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News Post: Terrorism, the United Kingdom, and the ECtHR

Omar Mahmoud Mohammed (Abu Qataba)

Since the September 11th attacks, the United States and its Allies have struggled in dealing with suspected terrorists found both on the battlefield and as civilians in their respective countries; a topic that has remained prevalent in the news and in political discourse over the last decade. The United Kingdom experienced similar problems. One solution that the U.K. is employing is to deport terror suspects to foreign countries. This strategy must now overcome a ruling from the European Court of Human Rights that restricted Britain from deporting, also known as Abu Qataba, al-Qaeda’s main European inspirational leader, to Jordan because his trial would be tainted by evidence obtained through the administration of torture.

Over the past decade, Britain has struggled to find a balance in protecting civil liberties and national security. Mr. Othman has been in prison for over ten years for terrorism related offenses, and Britain planned to deport him to Jordan, as part of a wider strategy of dealing with terror suspects. The Court’s decision is the latest of several disagreements between Britain and rest of the European community. Britain’s right-leaning politicians are beside themselves with the placement of European restrictions on Britain. Prime Minister David Cameron plans to address the Council of Europe next week where he will present proposals to limit the European Court of Human Right’s ability to overrule domestic courts decisions.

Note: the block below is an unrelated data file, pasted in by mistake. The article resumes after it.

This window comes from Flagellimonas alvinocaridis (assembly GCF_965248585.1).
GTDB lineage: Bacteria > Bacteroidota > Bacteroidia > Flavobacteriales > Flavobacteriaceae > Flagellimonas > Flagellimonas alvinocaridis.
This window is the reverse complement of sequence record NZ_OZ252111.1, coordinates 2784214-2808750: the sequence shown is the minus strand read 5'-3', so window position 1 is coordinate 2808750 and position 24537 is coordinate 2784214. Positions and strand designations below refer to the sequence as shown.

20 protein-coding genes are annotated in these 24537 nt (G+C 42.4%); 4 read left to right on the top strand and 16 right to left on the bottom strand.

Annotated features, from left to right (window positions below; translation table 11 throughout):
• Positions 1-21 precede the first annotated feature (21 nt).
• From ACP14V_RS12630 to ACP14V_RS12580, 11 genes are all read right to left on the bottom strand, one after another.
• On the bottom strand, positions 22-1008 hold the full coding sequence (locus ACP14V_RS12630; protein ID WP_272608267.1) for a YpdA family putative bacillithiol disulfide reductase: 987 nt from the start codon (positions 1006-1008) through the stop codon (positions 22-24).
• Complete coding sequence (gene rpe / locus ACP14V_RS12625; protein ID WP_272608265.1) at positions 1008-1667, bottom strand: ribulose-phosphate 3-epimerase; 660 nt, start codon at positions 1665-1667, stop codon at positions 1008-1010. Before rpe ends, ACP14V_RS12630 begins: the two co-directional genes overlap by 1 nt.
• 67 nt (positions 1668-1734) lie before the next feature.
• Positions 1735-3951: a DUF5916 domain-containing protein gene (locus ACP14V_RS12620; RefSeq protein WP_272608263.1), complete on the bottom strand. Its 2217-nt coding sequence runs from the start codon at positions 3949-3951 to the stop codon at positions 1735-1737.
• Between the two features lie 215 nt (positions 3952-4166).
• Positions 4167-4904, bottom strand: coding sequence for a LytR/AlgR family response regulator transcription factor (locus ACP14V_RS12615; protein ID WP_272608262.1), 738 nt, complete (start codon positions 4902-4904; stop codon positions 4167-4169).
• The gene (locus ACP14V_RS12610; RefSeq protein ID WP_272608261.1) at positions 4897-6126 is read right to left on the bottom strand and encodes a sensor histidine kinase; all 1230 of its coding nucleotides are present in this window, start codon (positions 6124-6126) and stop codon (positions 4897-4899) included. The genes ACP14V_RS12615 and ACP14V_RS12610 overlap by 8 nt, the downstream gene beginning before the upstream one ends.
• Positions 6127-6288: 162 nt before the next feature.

Many in Britain are outraged that the European Court is interfering with Britain’s internal affairs. One British editorialist argues that the Abu Qatada rulings demonstrate that the European Court has lost its vision. Post 9/11 Britain did not want to try Abu Qatada, and men like him, but rather get rid of them. His initial incarceration ended with him being compensated for unlawful imprisonment under the European Charter of Human Rights. In response, the government introduced a system of house arrest, which was also found to be a human rights violation. After this, Britain arranged for him to be deported to Jordan where he would they promised to treat him humanely, but has since been overruled once again by the European Court. The editorialist calls the court an “affront to the enlightened attitudes that inspired the convention . . . [as it was not envisioned to make it] impossible for democracies to defend themselves . . . .”

The U.K. cautiously welcomed the decision of the court. While they praised that they court protected Abu Qatada’s right to trial, they are worried about the implications of the Court’s holding that diplomatic assurances do not violate the right to be not be tortured. Amnesty International highlighted that such assurances have been regularly ignored as terror suspects have been transferred to countries that will administer torture. Amnesty felt that the positive holding of the case was overshadowed by the Court’s affirmation of unreliable diplomatic assurances.

Over the past decade, there have been no easy answers for what to do with terror suspects. The United Kingdom is struggling to find the right balance. In addition to the obstacles of domestic politics, it must also comply with its treaty obligations under the European Convention of Human Rights.

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University of Denver Sturm College of Law

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